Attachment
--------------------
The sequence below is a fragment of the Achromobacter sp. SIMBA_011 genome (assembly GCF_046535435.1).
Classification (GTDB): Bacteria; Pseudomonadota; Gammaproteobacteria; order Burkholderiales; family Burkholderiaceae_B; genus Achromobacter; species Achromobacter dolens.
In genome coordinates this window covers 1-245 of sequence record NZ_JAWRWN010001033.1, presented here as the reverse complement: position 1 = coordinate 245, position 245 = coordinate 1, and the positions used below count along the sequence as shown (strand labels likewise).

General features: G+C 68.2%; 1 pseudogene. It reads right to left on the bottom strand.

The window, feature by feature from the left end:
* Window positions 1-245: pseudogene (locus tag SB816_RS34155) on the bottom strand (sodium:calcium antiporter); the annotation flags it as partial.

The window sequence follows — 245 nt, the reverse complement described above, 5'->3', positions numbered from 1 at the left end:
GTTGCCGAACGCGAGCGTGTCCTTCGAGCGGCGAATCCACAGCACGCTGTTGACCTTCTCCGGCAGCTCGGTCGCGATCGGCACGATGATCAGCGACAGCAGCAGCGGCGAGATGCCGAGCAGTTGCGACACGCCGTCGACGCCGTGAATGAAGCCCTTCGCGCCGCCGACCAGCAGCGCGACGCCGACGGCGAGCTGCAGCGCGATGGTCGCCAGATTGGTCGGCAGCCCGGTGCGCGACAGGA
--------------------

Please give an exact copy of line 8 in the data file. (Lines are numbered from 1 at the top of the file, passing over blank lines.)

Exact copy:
GTTGCCGAACGCGAGCGTGTCCTTCGAGCGGCGAATCCACAGCACGCTGTTGACCTTCTCCGGCAGCTCGGTCGCGATCGGCACGATGATCAGCGACAGCAGCAGCGGCGAGATGCCGAGCAGTTGCGACACGCCGTCGACGCCGTGAATGAAGCCCTTCGCGCCGCCGACCAGCAGCGCGACGCCGACGGCGAGCTGCAGCGCGATGGTCGCCAGATTGGTCGGCAGCCCGGTGCGCGACAGGA